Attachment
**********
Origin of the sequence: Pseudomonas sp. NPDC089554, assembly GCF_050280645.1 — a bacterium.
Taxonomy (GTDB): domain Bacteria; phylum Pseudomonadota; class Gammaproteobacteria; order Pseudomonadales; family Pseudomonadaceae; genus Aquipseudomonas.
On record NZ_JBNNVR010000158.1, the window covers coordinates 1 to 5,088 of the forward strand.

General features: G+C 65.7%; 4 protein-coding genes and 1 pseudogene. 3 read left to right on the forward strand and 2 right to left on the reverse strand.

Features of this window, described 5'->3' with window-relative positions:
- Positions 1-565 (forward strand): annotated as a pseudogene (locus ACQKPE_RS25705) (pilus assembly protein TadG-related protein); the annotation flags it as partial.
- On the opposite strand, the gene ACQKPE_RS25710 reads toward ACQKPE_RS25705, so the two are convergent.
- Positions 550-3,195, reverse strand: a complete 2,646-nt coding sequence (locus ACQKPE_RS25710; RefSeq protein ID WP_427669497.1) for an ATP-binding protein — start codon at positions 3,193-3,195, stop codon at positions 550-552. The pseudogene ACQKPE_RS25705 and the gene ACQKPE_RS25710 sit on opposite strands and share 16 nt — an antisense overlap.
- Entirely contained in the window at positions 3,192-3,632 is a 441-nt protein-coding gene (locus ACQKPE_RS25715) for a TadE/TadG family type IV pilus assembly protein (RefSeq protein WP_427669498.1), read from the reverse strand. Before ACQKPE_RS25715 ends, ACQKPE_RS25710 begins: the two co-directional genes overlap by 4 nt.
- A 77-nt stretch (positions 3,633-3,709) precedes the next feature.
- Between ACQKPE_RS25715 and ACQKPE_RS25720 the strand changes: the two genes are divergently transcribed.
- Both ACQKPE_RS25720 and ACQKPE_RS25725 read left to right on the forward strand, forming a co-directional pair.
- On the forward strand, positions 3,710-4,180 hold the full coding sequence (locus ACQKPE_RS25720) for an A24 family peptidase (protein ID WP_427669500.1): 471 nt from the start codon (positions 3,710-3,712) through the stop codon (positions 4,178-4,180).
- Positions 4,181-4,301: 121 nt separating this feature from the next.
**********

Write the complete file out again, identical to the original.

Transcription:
Origin of the sequence: Pseudomonas sp. NPDC089554, assembly GCF_050280645.1 — a bacterium.
Taxonomy (GTDB): domain Bacteria; phylum Pseudomonadota; class Gammaproteobacteria; order Pseudomonadales; family Pseudomonadaceae; genus Aquipseudomonas.
On record NZ_JBNNVR010000158.1, the window covers coordinates 1 to 5,088 of the forward strand.

General features: G+C 65.7%; 4 protein-coding genes and 1 pseudogene. 3 read left to right on the forward strand and 2 right to left on the reverse strand.

Features of this window, described 5'->3' with window-relative positions:
- Positions 1-565 (forward strand): annotated as a pseudogene (locus ACQKPE_RS25705) (pilus assembly protein TadG-related protein); the annotation flags it as partial.
- On the opposite strand, the gene ACQKPE_RS25710 reads toward ACQKPE_RS25705, so the two are convergent.
- Positions 550-3,195, reverse strand: a complete 2,646-nt coding sequence (locus ACQKPE_RS25710; RefSeq protein ID WP_427669497.1) for an ATP-binding protein — start codon at positions 3,193-3,195, stop codon at positions 550-552. The pseudogene ACQKPE_RS25705 and the gene ACQKPE_RS25710 sit on opposite strands and share 16 nt — an antisense overlap.
- Entirely contained in the window at positions 3,192-3,632 is a 441-nt protein-coding gene (locus ACQKPE_RS25715) for a TadE/TadG family type IV pilus assembly protein (RefSeq protein WP_427669498.1), read from the reverse strand. Before ACQKPE_RS25715 ends, ACQKPE_RS25710 begins: the two co-directional genes overlap by 4 nt.
- A 77-nt stretch (positions 3,633-3,709) precedes the next feature.
- Between ACQKPE_RS25715 and ACQKPE_RS25720 the strand changes: the two genes are divergently transcribed.
- Both ACQKPE_RS25720 and ACQKPE_RS25725 read left to right on the forward strand, forming a co-directional pair.
- On the forward strand, positions 3,710-4,180 hold the full coding sequence (locus ACQKPE_RS25720) for an A24 family peptidase (protein ID WP_427669500.1): 471 nt from the start codon (positions 3,710-3,712) through the stop codon (positions 4,178-4,180).
- Positions 4,181-4,301: 121 nt separating this feature from the next.